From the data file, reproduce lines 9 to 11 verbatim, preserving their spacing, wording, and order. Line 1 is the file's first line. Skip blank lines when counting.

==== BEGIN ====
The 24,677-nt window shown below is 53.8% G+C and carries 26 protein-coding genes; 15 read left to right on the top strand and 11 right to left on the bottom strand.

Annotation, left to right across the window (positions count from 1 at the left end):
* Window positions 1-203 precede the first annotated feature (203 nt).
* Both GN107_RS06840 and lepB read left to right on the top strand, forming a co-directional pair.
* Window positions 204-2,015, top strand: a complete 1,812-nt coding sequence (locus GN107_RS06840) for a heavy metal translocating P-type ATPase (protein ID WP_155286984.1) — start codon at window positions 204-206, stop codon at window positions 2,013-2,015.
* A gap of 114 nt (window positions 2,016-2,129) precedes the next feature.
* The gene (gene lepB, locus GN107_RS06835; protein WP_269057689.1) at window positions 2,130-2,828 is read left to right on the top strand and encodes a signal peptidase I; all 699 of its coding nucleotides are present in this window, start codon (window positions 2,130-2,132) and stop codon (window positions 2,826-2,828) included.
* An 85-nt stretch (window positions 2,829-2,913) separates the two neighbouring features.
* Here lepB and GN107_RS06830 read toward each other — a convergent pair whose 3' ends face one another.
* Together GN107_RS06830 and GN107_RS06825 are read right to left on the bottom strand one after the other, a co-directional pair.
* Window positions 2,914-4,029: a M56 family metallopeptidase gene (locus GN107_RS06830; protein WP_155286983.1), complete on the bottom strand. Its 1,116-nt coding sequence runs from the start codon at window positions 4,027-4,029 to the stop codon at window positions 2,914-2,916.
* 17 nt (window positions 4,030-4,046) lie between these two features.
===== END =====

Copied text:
* Here lepB and GN107_RS06830 read toward each other — a convergent pair whose 3' ends face one another.
* Together GN107_RS06830 and GN107_RS06825 are read right to left on the bottom strand one after the other, a co-directional pair.
* Window positions 2,914-4,029: a M56 family metallopeptidase gene (locus GN107_RS06830; protein WP_155286983.1), complete on the bottom strand. Its 1,116-nt coding sequence runs from the start codon at window positions 4,027-4,029 to the stop codon at window positions 2,914-2,916.